Down and Out in Paris and London

by

George Orwell

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Casual Ward Term Analysis

Also referred to in the text as a “spike,” casual wards are prison-like London homeless shelters where men are given food and a room for the night, sometimes in return for manual labor. Orwell meets Paddy Jacques in a London casual ward and the two become traveling companions for a time. The casual wards are, in Orwell’s opinion, needlessly cruel and uncomfortable. Men are allowed only a night’s stay in each ward, so they must hike long distances to different spikes, thereby prolonging their misery and the pointless effort required to maintain their daily lives.

Casual Ward Quotes in Down and Out in Paris and London

The Down and Out in Paris and London quotes below are all either spoken by Casual Ward or refer to Casual Ward. For each quote, you can also see the other terms and themes related to it (each theme is indicated by its own dot and icon, like this one:
Poverty as Prison Theme Icon
). Note: all page numbers and citation info for the quotes below refer to the Mariner Books edition of Down and Out in Paris and London published in 1972.
Chapter 30 Quotes

Another thing to remember is to keep your money covered up, except perhaps a penny in the hat. People won’t give you anything if they see you got a bob or two already.

Related Characters: Bozo (speaker), George Orwell, Paddy Jacques
Page Number: 163
Explanation and Analysis:
Quotes explanation long mobile
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Casual Ward Term Timeline in Down and Out in Paris and London

The timeline below shows where the term Casual Ward appears in Down and Out in Paris and London. The colored dots and icons indicate which themes are associated with that appearance.
Chapter 26
Poverty as Prison Theme Icon
Poverty is Unnecessary Theme Icon
Honesty Does Not Pay Theme Icon
...Orwell decides to go in search of someone who might know something about the nearest casual ward , or prison-like homeless shelter. He runs into an old Irishman who invites him to... (full context)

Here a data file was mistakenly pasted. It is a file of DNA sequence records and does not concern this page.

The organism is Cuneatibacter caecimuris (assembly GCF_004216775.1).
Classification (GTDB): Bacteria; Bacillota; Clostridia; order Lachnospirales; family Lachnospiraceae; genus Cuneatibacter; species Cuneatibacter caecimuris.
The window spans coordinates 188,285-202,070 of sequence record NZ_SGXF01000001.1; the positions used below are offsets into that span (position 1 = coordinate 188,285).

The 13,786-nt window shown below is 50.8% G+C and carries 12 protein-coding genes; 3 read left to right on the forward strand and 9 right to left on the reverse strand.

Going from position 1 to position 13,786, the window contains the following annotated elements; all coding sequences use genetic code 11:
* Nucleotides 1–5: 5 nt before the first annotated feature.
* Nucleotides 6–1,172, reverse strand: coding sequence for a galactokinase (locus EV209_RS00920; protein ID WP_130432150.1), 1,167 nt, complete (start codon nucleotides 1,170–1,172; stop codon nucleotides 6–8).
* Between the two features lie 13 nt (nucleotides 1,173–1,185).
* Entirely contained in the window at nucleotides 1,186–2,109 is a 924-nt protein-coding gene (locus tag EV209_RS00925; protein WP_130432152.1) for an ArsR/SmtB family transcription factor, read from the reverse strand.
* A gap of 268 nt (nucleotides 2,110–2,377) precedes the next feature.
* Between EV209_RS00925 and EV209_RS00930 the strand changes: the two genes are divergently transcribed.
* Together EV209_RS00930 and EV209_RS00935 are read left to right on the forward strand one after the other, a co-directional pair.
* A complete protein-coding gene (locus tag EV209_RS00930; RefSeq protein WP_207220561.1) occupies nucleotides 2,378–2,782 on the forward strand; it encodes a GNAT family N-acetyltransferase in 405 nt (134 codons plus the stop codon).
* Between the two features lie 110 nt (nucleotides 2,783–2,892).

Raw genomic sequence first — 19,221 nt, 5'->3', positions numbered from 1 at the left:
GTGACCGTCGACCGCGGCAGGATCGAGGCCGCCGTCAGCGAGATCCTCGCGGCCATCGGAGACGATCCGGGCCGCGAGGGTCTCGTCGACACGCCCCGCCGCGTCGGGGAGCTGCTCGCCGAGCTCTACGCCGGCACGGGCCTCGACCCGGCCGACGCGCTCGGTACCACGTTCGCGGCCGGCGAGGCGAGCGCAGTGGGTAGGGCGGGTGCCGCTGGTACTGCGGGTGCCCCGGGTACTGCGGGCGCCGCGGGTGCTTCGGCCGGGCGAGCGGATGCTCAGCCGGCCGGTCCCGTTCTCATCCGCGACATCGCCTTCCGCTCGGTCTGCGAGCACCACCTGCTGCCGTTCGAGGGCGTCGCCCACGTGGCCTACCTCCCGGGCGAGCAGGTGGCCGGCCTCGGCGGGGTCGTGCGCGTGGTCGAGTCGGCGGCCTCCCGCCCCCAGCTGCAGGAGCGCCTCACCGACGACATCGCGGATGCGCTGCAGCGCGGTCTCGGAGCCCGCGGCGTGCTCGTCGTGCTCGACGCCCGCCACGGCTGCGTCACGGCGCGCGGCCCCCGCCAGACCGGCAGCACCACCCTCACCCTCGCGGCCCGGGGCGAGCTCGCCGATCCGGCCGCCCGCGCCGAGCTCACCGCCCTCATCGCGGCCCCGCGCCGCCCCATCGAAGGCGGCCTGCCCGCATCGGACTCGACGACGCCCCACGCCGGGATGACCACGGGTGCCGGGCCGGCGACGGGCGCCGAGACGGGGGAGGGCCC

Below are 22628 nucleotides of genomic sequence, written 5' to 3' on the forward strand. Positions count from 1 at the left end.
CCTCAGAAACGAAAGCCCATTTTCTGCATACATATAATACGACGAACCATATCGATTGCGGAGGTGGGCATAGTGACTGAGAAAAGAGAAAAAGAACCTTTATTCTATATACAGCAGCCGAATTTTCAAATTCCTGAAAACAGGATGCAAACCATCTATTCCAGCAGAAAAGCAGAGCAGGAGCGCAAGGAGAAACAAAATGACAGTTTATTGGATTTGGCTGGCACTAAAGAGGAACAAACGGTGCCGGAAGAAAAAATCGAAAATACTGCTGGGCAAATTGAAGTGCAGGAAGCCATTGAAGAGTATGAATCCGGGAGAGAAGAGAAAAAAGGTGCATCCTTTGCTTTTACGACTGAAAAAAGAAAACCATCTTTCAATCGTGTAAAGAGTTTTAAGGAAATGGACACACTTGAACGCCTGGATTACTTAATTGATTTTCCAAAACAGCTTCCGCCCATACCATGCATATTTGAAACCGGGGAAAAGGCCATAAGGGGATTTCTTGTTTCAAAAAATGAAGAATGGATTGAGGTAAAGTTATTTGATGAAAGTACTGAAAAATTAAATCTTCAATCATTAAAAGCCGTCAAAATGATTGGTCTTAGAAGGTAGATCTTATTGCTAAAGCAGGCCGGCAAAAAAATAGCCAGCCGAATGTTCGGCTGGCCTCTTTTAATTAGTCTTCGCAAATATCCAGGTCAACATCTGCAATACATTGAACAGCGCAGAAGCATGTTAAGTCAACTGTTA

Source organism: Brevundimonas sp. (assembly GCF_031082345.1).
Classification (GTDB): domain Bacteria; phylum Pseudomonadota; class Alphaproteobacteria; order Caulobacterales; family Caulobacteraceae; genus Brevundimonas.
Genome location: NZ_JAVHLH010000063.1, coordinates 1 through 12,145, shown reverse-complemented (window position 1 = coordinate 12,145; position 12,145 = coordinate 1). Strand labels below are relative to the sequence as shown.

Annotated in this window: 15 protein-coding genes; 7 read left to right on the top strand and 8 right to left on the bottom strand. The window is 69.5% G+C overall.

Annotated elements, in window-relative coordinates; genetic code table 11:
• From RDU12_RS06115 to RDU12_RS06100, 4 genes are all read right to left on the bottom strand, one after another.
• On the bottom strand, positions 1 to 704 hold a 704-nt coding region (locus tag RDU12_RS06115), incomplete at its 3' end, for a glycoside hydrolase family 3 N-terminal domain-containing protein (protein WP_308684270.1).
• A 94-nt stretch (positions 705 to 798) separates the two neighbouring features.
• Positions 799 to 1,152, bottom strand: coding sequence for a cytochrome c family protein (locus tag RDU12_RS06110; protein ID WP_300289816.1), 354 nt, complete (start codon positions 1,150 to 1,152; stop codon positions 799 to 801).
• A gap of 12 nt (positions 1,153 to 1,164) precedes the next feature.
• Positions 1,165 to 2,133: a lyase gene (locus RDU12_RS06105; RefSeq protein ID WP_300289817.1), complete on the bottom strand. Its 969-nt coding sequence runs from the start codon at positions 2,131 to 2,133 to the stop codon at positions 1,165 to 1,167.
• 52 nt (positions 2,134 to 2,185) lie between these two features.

Chapter 27
Poverty as Prison Theme Icon
Poverty is Unnecessary Theme Icon
Orwell’s first night in a casual ward is uncomfortable and stifling. All the lodgers are required to strip naked and turn over... (full context)
Poverty as Prison Theme Icon
Poverty is Unnecessary Theme Icon
Honesty Does Not Pay Theme Icon
...a melancholy Irishman, and the two set out to make the 12-mile walk to another casual ward , stopping at a coffee shop along the way to spend the meal tickets given... (full context)
Chapter 29
Poverty as Prison Theme Icon
Poverty is Unnecessary Theme Icon
For Orwell and Paddy, another day means another casual ward . The Edbury spike is notable only for the fact that one can get an... (full context)
Chapter 34
Poverty as Prison Theme Icon
Poverty is Unnecessary Theme Icon
...a spike that is sixteen miles away. Having spent the last several nights in London casual ward s, they can’t risk staying in another city ward for a while—to do so could... (full context)
Honesty Does Not Pay Theme Icon
...without a room for the night. The man consults a tramp who suggests the local casual ward . The man then takes the tramp’s advice, sewing his 30 pounds into his coat.... (full context)
Chapter 36
Poverty as Prison Theme Icon
Poverty is Unnecessary Theme Icon
Honesty Does Not Pay Theme Icon
...or obstinance, but of the law. Men are only allowed one-night’s stay in the London casual ward s, meaning they have to keep moving, day after day, night after night, for no... (full context)
Poverty as Prison Theme Icon
Poverty is Unnecessary Theme Icon
...inquiries. Take, for instance, the idea that tramps are monsters. If they were dangerous, would casual ward s admit them by the hundreds every night? Rather than hardened criminals, tramps are, in... (full context)
Poverty as Prison Theme Icon
Poverty is Unnecessary Theme Icon
Another evil of the tramp’s life is, Orwell suggests, enforced idleness. Tramps who stay in casual ward s are basically locked up all night with no meaningful work to do, and they... (full context)